Following the 2008 Great Recession, large metropolitan areas were able to bounce back economically within a few years, while rural areas had not yet recovered by 2020. In new research Jonathan Rodden examines the role of public sector employment in the American economic recovery, finding that public sector’s share of employment and earnings has grown in rural areas. This in turn has meant that in much of rural America, following the Great Recession, the public sector has been the leading source of long-term job losses, hindering its economic recovery.
Rural America and slow economic recovery since 2008
In the United States, metropolitan areas recovered from the 2008 Great Recession much more quickly than rural areas. While employment reached pre-recession levels in large metropolitan areas by 2012, much of rural America had still not reached pre-recession employment levels when COVID-19 arrived in 2020.
What explains the slow rural recovery after the Great Recession? Part of the answer lies in the relatively sluggish recovery of private-sector jobs in areas like manufacturing and health care. However, a surprising fact is that a full decade after the financial crisis, in many of the most rural places, the public sector was the leading category of long-term job losses.
This was the case for two reasons. First, American local governments can expect large reductions in both taxes and intergovernmental transfers during downturns. Second, rural local governments are more sensitive to these cuts than suburban or urban governments because the public sector accounts for much larger shares of employment and wages in rural America, and many local jobs are funded through intergovernmental transfers over which rural local governments have no control.
Retrenched local public finances during recessions
State and local governments in the United States fund their activities through a mix of taxes and transfers from higher-level governments. During recessions, they must contend not only with plummeting tax revenues, but also with the prospect of declining inter-governmental grants. State governments are responsible for implementing important aspects of federal policy, especially related to health care, and they are not able to smooth their expenditures through borrowing. After much hand-wringing and intense bargaining, with the onset of every major recession, Congress negotiates a package of ad hoc special transfers to help states contend with revenue losses.
As a result of these packages, state governments are typically able to continue administering federal programs and avoid large personnel cuts. However, far more public sector jobs are at the municipal rather than state level, and prior to the American Rescue Plan assembled during the COVID-19 crisis, federal relief packages focused only on distributing funds to states rather than local governments. State governments typically do not pass this largesse on to local governments. Rather, they balance their budgets during recessions in part by cutting their transfers to local governments, who then have no choice but to cut services and shed public-sector workers like teachers and hospital employees.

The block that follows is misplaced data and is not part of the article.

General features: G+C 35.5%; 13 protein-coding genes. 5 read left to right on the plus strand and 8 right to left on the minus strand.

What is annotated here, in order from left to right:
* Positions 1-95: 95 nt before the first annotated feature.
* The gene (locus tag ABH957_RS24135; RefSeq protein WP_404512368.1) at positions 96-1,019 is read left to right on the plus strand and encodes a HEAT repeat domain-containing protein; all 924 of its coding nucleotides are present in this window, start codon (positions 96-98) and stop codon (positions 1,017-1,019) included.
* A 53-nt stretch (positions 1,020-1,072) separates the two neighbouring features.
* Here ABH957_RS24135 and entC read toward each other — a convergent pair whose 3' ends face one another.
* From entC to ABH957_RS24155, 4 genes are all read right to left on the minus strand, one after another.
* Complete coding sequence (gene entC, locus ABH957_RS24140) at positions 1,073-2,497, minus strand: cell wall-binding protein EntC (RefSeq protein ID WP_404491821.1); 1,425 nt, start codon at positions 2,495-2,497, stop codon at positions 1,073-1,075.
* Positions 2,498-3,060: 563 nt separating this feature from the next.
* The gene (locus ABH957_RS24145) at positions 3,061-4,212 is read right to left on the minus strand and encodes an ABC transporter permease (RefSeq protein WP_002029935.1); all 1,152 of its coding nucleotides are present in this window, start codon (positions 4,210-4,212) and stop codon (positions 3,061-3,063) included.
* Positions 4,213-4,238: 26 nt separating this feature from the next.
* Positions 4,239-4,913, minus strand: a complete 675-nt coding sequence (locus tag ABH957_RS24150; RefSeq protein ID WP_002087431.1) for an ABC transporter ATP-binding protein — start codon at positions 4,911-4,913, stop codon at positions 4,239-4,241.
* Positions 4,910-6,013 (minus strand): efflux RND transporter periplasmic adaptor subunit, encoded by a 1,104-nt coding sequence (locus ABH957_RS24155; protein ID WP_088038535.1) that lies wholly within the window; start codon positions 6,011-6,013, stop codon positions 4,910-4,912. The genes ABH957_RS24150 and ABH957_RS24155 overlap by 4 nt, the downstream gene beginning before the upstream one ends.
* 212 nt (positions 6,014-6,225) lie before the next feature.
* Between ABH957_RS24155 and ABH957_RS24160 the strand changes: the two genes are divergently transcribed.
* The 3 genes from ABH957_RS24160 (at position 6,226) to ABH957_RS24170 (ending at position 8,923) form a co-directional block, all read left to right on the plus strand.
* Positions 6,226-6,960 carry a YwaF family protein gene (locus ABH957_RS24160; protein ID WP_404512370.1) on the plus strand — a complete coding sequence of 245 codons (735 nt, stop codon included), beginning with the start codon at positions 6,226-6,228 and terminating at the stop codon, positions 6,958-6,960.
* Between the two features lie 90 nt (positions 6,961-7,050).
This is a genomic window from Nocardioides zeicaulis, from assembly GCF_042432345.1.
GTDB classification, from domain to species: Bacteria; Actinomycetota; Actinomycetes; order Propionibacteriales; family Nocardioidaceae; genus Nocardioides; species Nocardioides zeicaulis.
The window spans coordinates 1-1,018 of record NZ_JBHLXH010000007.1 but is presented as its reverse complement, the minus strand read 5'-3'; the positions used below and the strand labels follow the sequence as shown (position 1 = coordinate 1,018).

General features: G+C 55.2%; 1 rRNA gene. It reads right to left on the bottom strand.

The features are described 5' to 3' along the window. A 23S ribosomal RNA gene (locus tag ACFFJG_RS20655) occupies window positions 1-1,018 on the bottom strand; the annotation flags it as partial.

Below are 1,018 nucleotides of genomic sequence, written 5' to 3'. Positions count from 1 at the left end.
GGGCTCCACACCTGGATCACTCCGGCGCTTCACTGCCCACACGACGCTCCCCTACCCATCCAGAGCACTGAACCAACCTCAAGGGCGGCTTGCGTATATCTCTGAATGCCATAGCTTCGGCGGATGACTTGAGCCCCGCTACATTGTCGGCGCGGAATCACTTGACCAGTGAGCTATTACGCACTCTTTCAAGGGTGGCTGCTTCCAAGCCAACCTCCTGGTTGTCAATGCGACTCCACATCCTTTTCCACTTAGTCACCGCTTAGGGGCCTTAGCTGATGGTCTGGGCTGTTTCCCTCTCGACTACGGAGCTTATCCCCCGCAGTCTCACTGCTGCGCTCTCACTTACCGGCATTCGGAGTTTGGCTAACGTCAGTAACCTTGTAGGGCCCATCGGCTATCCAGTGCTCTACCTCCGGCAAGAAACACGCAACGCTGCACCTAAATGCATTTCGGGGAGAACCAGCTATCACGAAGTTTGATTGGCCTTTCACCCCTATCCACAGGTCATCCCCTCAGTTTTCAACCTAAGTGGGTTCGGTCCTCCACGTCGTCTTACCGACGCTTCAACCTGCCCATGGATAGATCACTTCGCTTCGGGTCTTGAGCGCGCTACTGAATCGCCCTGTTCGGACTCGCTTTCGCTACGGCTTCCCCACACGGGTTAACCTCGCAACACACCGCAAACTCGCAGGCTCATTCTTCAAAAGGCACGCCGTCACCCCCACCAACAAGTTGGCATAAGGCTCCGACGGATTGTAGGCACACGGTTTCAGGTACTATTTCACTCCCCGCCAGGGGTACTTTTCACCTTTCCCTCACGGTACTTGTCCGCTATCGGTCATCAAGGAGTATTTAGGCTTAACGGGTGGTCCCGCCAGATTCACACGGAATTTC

Figure 1 shows the changing real per capita taxes, transfers, and expenditures on salaries and wages for local governments by region since 2000, with a separate panel for states with substantial oil production. Tax receipts decreased everywhere (except the Northeast) in the wake of the Great Recession. Intergovernmental transfers sharply declined everywhere and did not bounce back. The same was true of expenditures on personnel.
Figure 1 – Real Per Capita Taxes, Intergovernmental Grants, and Personnel Expenditures, U.S. Local Governments, 2000-2018
The public sector and rural America
The challenge associated with declining revenue during recessions is faced by local governments in urban, suburban, and rural areas alike. However, the problem has been especially severe in rural areas, where schools and public services are increasingly funded by transfers from the state government, and where public-sector jobs have become far more important to the local economy.
Perhaps due to media coverage of urban public-sector labor disputes, a common perception is that public employees are especially important in cities. However, as rural areas have lost population and private-sector jobs have disappeared, the public sector has come to make up an increasing share of both employment and earnings in rural areas, and rural areas now have substantially more public employees per capita than urban areas. Public sector employment has stagnated in per capita terms since the late 1980s in metropolitan America and is no larger as a share of employment today than it was in the 1960s. Figure 2 plots two different measures of public-sector dependence against an index of rurality, showing that the importance of the public sector has increased disproportionately in rural America.